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Obsessive–compulsive symptoms are associated with psychiatric comorbidities, behavioral and clinical problems: a population-based study of Brazilian school children

Abstract

Pediatric-onset obsessive–compulsive disorder (OCD) is underdiagnosed, and many affected children are untreated. The present study seeks to evaluate the presence and the clinical impact of OCD and obsessive–compulsive symptoms (OCS) in a large sample of school-age children. In Phase I, we performed an initial screening using the Family History Screen (FHS). In Phase II, we identified an “at-risk” sample, as well as a randomly selected group of children. A total of 2,512 children (6–12 years old) were assessed using the FHS, the Development and Well-Being Assessment (DAWBA), the Strengths and Difficulties Questionnaire (SDQ), and the Child Behavior Checklist (CBCL). Data analyses included descriptive and multivariate analytical techniques. 2,512 children (mean age: 8.86 ± 1.84 years; 55.0 % male) were categorized into one of the three diagnostic groups: OCD (n = 77), OCS (n = 488), and unaffected controls (n = 1,947). There were no significant socio-demographic differences (age, gender, socioeconomic status) across groups. The OCS group resembled the OCD on overall impairment, including school problems and delinquent behaviors. However, the OCD group did have significantly higher rates of several comorbid psychiatric disorders, including separation anxiety, generalized anxiety, and major depressive disorder, than OCS or unaffected controls. Moreover, the OCD group also scored higher than the SDQ, as well as on each of CBCL items rated by the parent. Our findings suggest that there is a psychopathological continuum between OCS and OCD in school-aged children. The presence of OCS is associated with functional impairment, which needs further investigation in longitudinal studies.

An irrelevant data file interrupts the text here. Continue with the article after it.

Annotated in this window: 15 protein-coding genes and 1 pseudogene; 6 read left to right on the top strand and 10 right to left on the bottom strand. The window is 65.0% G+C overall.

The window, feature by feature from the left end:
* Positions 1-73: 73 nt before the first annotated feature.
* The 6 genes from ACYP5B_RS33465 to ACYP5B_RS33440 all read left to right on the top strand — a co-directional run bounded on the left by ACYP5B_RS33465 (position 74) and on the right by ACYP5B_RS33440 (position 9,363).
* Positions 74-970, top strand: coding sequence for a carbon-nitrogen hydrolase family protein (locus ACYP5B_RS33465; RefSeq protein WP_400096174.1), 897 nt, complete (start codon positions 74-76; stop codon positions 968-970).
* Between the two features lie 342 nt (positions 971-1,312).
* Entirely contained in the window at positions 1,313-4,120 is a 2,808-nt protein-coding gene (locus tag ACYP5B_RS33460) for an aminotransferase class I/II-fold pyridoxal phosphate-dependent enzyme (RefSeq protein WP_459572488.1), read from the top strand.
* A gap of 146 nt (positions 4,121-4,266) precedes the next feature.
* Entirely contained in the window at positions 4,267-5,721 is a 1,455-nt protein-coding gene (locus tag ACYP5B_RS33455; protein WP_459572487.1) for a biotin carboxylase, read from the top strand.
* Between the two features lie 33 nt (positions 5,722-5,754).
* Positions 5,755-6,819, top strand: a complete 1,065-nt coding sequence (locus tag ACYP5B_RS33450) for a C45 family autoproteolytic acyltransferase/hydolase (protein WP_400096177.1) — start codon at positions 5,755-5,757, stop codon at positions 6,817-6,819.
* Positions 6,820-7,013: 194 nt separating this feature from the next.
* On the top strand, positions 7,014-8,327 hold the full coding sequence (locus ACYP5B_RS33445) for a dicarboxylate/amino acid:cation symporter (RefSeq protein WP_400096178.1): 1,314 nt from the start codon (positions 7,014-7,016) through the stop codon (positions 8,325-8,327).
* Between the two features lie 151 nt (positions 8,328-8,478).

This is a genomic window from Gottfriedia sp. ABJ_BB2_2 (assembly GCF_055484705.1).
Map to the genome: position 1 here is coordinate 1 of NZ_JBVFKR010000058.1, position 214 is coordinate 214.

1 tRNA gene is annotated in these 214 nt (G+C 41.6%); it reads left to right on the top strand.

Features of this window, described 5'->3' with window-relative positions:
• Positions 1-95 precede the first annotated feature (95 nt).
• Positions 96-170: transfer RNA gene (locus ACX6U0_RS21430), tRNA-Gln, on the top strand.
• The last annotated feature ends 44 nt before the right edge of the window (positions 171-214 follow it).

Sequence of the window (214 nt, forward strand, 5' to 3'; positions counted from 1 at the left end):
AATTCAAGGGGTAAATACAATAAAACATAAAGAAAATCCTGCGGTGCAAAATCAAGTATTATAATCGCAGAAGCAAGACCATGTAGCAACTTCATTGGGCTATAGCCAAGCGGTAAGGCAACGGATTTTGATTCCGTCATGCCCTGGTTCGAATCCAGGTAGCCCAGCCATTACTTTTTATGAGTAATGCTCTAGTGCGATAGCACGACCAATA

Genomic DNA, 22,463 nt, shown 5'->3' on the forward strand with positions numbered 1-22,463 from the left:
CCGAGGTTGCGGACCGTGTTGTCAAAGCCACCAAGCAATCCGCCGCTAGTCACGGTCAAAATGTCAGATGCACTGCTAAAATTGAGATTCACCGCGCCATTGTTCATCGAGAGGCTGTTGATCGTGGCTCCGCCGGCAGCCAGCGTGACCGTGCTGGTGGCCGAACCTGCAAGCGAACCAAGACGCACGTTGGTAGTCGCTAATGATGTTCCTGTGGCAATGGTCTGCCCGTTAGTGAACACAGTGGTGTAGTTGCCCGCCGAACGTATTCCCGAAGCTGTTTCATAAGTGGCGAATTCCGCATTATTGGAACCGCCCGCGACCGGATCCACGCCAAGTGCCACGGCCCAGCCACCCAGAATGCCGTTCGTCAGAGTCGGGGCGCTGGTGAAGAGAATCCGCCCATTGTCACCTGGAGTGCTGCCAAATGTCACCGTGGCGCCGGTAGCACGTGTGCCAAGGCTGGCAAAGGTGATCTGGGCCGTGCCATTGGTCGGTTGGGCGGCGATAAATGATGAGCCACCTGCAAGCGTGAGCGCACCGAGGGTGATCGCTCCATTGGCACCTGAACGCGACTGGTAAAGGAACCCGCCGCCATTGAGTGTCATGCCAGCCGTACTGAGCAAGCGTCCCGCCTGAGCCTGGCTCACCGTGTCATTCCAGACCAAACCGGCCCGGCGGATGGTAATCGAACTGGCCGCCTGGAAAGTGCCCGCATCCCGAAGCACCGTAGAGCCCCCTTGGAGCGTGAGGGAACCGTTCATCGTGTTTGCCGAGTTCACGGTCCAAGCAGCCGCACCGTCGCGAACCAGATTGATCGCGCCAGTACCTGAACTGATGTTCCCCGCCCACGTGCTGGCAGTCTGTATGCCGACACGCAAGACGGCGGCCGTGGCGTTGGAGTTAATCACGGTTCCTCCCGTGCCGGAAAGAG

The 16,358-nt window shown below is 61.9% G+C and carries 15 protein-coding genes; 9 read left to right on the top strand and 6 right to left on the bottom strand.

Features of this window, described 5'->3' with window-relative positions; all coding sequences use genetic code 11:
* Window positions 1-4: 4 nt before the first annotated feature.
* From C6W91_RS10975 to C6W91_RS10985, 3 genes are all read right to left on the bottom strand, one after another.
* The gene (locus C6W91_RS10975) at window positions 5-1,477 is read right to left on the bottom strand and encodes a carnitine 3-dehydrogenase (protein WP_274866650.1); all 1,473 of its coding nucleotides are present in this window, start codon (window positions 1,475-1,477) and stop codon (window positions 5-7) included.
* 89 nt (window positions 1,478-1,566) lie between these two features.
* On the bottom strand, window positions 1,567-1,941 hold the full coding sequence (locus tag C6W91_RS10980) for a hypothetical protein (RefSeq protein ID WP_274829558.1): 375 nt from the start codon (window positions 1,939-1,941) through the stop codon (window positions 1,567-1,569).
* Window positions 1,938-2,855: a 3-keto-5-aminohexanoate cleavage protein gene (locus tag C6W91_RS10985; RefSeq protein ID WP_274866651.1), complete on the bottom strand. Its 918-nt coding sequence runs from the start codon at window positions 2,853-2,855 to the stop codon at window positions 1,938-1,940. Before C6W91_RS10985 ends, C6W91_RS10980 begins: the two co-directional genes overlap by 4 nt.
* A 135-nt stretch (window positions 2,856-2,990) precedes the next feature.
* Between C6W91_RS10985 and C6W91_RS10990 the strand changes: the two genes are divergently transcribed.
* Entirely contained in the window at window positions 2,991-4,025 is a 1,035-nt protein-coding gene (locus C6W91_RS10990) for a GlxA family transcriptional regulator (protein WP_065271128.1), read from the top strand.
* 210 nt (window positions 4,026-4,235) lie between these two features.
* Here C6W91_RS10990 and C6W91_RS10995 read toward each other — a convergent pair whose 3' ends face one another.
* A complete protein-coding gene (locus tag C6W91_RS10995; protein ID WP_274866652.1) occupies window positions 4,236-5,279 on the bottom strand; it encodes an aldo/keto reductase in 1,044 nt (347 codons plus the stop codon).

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Acknowledgments

The authors thank Luis Augusto Rohde, Guilherme Polanczyk, Giovanni Salum, Jilian Mulqueen and Monica Rudner for previous contributions and for help in preparing the manuscript.

Conflict of interest

Michael H. Bloch has received support from the National Institutes of Health (salary and research funding), Tourette Syndrome Association (research funding), Patterson Trust Foundation (research funding) and the Rembrandt Foundation (research funding).; James F. Leckman, MD, PhD, has received support from the National Institutes of Health (salary and research funding), Tourette Syndrome Association (research funding), Grifols, LLC (research funding), Klingenstein Third Generation Foundation (medical student fellowship program), John Wiley and Sons (book royalties), McGraw Hill (book royalties), and Oxford University Press (book royalties).

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Correspondence to Pedro G. Alvarenga.

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Alvarenga, P.G., do Rosario, M.C., Cesar, R.C. et al. Obsessive–compulsive symptoms are associated with psychiatric comorbidities, behavioral and clinical problems: a population-based study of Brazilian school children. Eur Child Adolesc Psychiatry 25, 175–182 (2016). https://doi.org/10.1007/s00787-015-0723-3

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  • DOI: https://doi.org/10.1007/s00787-015-0723-3

Keywords

  • Child and adolescent psychiatry
  • Comorbidities
  • Epidemiology
  • Obsessive–compulsive disorder
  • School-aged children